Residential properties to see increased assessments
Residential property owners in Webster County will soon see a 10% increase in property valuation for tax purposes; agricultural land owners will see up to a 27% decrease.
An equalization notice from the state of Iowa has been ordered in Webster County after an audit found that the county’s average market values for residential properties, both inside and outside incorporated cities, were 10% higher than the assessed value of properties.
Now, a residential property previously valued at $100,000 by the county for tax assessment purposes will now be valued at $110,000. The order will effectively increase the county’s tax revenue from residential properties and decrease its revenue from agricultural properties.
The Webster County Assessor has received special permission to use an alternative method to apply the order to agricultural land and structures, excluding residential dwellings on agricultural realty, outside and within incorporated cities. Buildings in that category will receive a valuation decrease of 21.35%. Land in that category will receive a valuation decrease of 27.13%.
Commercial realty and multi-residential properties will see no adjustment.
Those wishing to appeal what their new assessment will be can petition the county assessor until Oct. 31 for the Special Equalization Session. Protest forms are available from the Webster County Assessor’s office at the courthouse, or on the county’s website at webstercountyia.org. Mailed paper petitions must be postmarked no later than Oct. 31.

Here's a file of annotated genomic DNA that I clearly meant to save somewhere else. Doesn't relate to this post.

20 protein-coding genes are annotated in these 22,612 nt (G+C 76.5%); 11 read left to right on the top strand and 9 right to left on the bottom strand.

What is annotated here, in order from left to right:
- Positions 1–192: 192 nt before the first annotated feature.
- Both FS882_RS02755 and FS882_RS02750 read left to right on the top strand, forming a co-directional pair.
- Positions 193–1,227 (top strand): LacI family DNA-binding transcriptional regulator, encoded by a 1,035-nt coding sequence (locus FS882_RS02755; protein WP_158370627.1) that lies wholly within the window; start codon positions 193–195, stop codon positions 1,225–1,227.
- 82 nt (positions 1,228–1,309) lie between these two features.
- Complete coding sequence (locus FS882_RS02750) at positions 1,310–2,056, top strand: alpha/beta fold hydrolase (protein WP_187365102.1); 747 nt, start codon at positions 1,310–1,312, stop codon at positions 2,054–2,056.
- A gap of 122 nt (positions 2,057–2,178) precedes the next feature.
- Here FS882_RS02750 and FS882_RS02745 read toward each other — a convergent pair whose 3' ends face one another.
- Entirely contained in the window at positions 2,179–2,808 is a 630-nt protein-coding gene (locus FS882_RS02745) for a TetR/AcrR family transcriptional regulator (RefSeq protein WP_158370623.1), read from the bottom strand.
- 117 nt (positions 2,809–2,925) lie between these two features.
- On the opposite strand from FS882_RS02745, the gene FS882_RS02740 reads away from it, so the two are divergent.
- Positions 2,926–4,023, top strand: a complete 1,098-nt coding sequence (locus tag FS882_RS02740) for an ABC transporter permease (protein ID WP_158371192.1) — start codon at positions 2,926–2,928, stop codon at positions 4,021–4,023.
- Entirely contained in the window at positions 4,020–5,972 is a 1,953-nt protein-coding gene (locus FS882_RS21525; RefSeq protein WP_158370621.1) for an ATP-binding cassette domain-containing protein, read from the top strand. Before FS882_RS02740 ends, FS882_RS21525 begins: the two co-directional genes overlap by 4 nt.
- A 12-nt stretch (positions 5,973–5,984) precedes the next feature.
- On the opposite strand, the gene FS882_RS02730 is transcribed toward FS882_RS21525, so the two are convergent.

Webster County Auditor Doreen Pliner said Webster County was audited as part of the state’s regular review of discrepancies between market values and assessed values.
“They determined that our valuations were less than sales at market rate,” she said.
The county attempted to protest the order, as it was already in the process of a total revaluation to be completed next year, but their request for more time was denied.
“Some people may have just gotten an increase (in valuation) because they just purchased (a property) or it had been revalued,” Pliner said. “Those people will have a good chance of appealing and getting this order reduced.”
Requests will be considered by the Board of Review in a special session after the submission period for petitions closes.
Other actions taken
Supervisors OK bridge replacement
plans, new sheriff’s truck
Webster County Supervisors on Tuesday approved the final plans for bridge replacements and the purchase of a new vehicle for the Webster County Sheriff’s Office.
Two bridges on County Highway D43, east of Callender, have been authorized to be let for bids by the Iowa Department of Transportation on Jan. 22. One is located in Clay Township, the other in Roland Township.
The two bridge projects will each be replacing a culvert.
Webster County Engineer Jamie Johll said both projects will be paid completely with state funds.
Traffic on the route during construction next year will be detoured.
Supervisors approved the purchase of a 2020 Chevrolet Tahoe 4WD as a new vehicle for the Webster County Sheriff’s Office. The new vehicle will cost the county $35,200.
Despite a hiccup with delivery, Sheriff Jim Stubbs says they’ll still receive the outfitted vehicle sooner than usual.
General Motors workers, the United Auto Workers union, continue on one of the union’s longest strikes in decades.
Stubbs said the office’s budget would likely need to be amended before the end of the year to cover the purchase, but that $42,800 from insurance payments for two totaled vehicles will bring in revenue far exceeding the cost of the purchase.